All posts by Jeff Curto

Photographer Jeffrey Curto is Coordinator and Professor of Photography at College of DuPage in Glen Ellyn, Illinois, where he has taught since 1984. Courses frequently taught include History of Photography, Digital Imaging. Compositional Structure, Color Photography and other advanced techniques. Prior to employment at College of DuPage, Curto worked extensively as a freelance photographer, specializing in event and public relations photography, architectural interiors and exteriors, portrait and product photography. Further, Curto worked in the photo-processing industry for two years, primarily as a custom photographic printer. Curto was awarded a Bachelor of Fine Arts degree from Illinois Wesleyan University in 1981 and a Master of Fine Arts degree from Bennington College in Vermont in 1983. Additionally, he attended Ansel Adams' last workshop in Carmel, California in 1983. In recent years, Curto's primary photographic subject has been Italy; he has traveled there frequently since 1989. While it is the country's landscape and architectural qualities that interest him, it is not the large, expansive view which draws his attention. Rather, he chooses to examine selected fragments of the Italian environment, seen in quiet, intimate glimpses. In this way, luminously peaceful courtyards, sunlight on ageless monuments and the warmth radiating off of grapes ripening on the vine are all given equal importance as subject matter. Curto sees his choice of subjects this way: "All of my photographs are based on the medium's predilection towards making a mountain out of a molehill. The process of photography has a way of transforming ordinary objects into extraordinary phenomena." His fascination with Italy's landscape and architecture is further enhanced by a love for its food, wine and art, and by an appreciation for the deep and seemingly countless layers of history that pervade everything Italian. "I attempt to use light, lens and time to bring the country's cool mornings, hazy afternoons and simple beauties home with me", Curto says. His use of the large format view camera, which produces a negative 4x5" in size, combined with the choice of black & white materials gives Curto great control over the photographic process, allowing him to make prints of subtle detail and tone.

Camera Position 145 : Leave Home, Part 2

Leaving home can not only allow you to view your personal environment with new eyes, but the new experiences you find when you’re away can also help you see the world in a different way. Here I use some examples of how something that was not inherently about being “away” prompted me to experiment with light, reflection and transparency.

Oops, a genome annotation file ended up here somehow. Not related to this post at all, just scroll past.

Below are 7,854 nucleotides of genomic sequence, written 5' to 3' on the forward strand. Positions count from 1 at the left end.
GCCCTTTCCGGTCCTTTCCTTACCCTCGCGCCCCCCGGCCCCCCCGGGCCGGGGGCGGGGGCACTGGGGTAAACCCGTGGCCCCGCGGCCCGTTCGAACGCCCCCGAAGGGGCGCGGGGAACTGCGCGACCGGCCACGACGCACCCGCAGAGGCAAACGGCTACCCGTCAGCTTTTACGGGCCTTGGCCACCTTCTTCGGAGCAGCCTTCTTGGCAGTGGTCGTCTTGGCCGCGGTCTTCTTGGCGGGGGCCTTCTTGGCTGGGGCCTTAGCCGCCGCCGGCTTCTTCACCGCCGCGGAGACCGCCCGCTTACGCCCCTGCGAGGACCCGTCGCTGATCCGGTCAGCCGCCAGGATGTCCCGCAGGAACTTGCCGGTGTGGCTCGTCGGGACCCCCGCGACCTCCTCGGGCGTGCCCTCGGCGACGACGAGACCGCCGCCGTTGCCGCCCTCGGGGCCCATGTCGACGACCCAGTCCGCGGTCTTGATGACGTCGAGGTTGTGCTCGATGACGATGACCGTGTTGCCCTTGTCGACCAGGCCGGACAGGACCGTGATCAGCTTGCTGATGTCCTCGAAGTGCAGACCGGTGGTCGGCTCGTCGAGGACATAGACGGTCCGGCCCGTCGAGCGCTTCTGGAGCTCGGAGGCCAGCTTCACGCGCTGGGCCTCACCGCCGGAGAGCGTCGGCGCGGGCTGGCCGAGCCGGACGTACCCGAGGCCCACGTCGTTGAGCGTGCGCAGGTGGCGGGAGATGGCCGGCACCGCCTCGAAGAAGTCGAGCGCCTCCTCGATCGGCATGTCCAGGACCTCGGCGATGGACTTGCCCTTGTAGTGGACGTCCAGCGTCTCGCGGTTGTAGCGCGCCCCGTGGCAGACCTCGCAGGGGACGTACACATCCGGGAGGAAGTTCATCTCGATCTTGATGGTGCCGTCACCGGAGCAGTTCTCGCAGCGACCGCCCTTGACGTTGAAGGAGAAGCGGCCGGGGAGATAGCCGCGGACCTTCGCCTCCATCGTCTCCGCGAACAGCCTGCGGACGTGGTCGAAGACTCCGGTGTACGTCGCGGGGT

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Bottle Studies 1, 2 & 3 – Photographs by Jeff Curto

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Camera Position 144 : Leave Home

As a kid, returning from my summer vacation showed me my home in a different way. Trees were bigger and the house smelled both familiar and new. Leaving home and coming back again can be a great way to invigorate the way you see. When we return home after being away, home is still the same, but we can see it with new eyes.

Home Still Life, 2015 - Photograph by Jeff Curto
Home Still Life, 2015 – Photograph by Jeff Curto

Camera Position 143 : Sport Cooking

Years ago, I had a friend who was a professional chef. Sometimes, on his days off, he would come to my house and practice what he called “sport cooking” and I ended up applying the concept to my photography.

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Rainy Day 2

Camera Position 142 : Dolce far Niente, or Put The Camera Down

Be in the moment.

In this episode, I encourage you to put your camera down, disconnect yourself from your devices and other distractions and embrace the Italian concept Dolce Far Niente; the sweetness of doing nothing.

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Grasses, Lake Superior, 2014 - Photograph by Jeff Curto
Grasses, Lake Superior, 2014 – Photograph by Jeff Curto

Camera Position 141 : The Medium Is Not The Message

“The medium is the message” is a phrase coined by Marshall McLuhan meaning that the form of a medium embeds itself in the message, creating a symbiotic relationship by which the medium influences how the message is perceived.

Content is king. Emphasizing content over visual flash encourages the viewer to respond intellectually and the idea of storytelling takes precedence.

In recent years, the proliferation of photography as a pastime has meant a huge number of images being produced and viewed every day. Some photographers have resorted to using visual flash over interesting content to rise above the fray. I still believe that content is king.

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Barista, Montepulciano, Toscana 2005 - Photograph by Jeff Curto
Barista, Montepulciano, Toscana 2005 – Photograph by Jeff Curto

Podcast is 8:43